Project Management Office

The Project Management Office (PMO) in a business or professional enterprise is the department or group that defines and maintains the standards of process, generally related to project management, within the organization. The PMO strives to standardize and introduce economies of repetition in the execution of projects. The PMO is the source of documentation, guidance and metrics on the practice of project management and execution.

A good PMO will base project management principles on accepted, industry standard methodologies such as PMBOK or PRINCE2. Increasingly influential industry certification programs such as ISO9000 and the Malcolm Baldrige National Quality Award (MBNQA) as well as government regulatory requirements such as Sarbanes-Oxley have propelled organizations to standardize processes. Organizations around the globe are defining, borrowing and collecting best practices in process and project management and are increasingly assigning the PMO to exert overall influence and evolution of thought to continual organizational improvement.

90% of projects do not meet time/cost/quality targets. Only 9% of large, 16% of medium and 28% of small company projects were completed on time, within budget and delivered measurable business and stakeholder benefits. [Standish Group Chaos Report, 1995] There are many reasons for such failures. As per a KPMG survey of 252 organizations, technology is not the most critical factor. Inadequate project management implementation constitutes 32% of project failures, lack of communication constitutes 20% and unfamiliarity with scope and complexity constitutes 17%. Accordingly 69% of project failures are due to lack and/or improper implementation of project management methodologies.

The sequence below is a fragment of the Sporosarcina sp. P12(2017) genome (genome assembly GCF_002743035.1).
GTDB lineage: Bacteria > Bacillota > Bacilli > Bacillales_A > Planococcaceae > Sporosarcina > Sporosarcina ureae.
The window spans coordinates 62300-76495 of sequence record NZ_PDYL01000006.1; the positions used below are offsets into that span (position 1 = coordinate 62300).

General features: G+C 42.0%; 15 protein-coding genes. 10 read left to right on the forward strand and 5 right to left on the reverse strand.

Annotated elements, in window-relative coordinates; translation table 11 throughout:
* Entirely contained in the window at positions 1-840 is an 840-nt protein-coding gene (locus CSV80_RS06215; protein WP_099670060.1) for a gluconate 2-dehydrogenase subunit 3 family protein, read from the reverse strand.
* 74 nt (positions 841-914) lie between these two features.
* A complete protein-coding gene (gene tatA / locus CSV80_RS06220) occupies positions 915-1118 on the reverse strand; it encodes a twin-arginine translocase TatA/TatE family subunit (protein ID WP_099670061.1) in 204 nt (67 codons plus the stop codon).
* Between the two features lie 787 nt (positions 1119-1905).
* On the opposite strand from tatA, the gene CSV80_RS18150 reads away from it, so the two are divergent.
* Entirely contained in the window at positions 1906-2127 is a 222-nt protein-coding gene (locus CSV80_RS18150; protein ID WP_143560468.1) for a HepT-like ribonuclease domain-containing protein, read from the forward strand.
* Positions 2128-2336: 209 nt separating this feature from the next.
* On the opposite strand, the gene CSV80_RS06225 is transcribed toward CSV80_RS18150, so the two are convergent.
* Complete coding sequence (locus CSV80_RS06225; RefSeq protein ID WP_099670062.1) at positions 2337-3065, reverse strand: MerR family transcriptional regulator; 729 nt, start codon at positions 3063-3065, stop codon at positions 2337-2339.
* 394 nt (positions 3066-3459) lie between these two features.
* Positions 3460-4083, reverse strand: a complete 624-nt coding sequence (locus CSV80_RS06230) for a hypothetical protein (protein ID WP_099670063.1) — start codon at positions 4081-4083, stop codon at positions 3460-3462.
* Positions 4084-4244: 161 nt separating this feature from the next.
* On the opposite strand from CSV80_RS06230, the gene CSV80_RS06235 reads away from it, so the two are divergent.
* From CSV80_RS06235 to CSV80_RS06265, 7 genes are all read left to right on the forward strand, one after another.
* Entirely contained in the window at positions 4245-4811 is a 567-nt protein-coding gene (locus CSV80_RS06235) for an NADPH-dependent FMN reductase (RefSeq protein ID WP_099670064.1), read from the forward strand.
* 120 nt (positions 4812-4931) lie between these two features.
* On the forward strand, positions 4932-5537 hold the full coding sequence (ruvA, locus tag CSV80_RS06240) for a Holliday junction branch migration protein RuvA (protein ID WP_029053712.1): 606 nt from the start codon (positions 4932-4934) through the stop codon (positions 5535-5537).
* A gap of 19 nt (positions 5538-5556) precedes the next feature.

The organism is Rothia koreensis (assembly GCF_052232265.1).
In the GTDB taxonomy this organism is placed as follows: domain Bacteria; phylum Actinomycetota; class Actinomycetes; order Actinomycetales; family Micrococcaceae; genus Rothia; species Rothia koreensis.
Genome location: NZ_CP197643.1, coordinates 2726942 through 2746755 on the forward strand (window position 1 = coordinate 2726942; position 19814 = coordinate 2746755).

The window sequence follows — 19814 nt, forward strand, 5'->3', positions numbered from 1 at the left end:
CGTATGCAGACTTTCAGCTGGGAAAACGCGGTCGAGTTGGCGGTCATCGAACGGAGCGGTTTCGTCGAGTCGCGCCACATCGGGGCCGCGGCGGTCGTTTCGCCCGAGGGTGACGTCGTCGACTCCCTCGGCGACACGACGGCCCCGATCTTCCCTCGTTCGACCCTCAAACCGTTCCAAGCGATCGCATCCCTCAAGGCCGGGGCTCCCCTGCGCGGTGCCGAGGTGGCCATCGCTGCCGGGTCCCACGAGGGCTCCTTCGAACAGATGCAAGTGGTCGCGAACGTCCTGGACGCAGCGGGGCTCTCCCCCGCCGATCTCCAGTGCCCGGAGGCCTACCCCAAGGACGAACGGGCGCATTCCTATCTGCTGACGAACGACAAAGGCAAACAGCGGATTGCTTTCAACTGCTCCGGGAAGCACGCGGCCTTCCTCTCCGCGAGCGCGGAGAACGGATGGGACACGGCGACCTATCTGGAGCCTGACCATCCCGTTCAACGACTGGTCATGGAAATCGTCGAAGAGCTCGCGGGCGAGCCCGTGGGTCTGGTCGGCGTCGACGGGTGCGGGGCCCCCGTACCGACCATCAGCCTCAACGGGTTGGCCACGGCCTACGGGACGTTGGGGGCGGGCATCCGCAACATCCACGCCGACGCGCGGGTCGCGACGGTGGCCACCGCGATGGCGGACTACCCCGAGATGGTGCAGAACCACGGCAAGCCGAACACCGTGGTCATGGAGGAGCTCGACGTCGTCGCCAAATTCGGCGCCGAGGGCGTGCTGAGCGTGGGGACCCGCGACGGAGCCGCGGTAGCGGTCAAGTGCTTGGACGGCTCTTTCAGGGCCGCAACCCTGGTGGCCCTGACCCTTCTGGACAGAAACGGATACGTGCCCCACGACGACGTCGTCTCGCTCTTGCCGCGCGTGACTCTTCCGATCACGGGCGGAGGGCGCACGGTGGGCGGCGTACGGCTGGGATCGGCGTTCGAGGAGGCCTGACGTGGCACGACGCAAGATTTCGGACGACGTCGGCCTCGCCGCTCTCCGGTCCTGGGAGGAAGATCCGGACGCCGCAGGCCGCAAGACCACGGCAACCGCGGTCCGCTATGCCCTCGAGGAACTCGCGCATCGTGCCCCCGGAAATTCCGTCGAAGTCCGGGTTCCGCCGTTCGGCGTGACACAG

IT Sourcing Strategy

Assessing, developing and implementing sourcing strategies are among the most important sources of synergy effects in IT. The various forms of sourcing ' outsourcing, out'tasking, offshoring etc. vs. insourcing or the shared service center ' must be structured in close context with the purchasing process within IT and with the process of partner development.

Important factors affecting decisions on sourcing strategy arise from the core competency strategy and the cost development targets. Cost cutting targets need not only be achieved through outsourcing. This can also be done via insourcing by improving processes and setting up a shared service center. What is important is the core competency strategy, i.e. the following questions must be answered: Which services differentiate our company from others on the market? And: Which IT services make these operations possible?

Horvath & Partners has a procedural model for bringing about and implementing sourcing decisions. As all types of sourcing require a certain amount of process maturity, an IT assessment is often very helpful for preparing sourcing decisions, as is IT benchmarking.
Regardless of whether outsourcing IT operations (application hosting), out'tasking, outsourcing application development (offshoring), application management or a shared service center concept are chosen, an appropriate service management organization must remain within the company. You can rely upon the renowned expertise of Horvath & Partners and our extens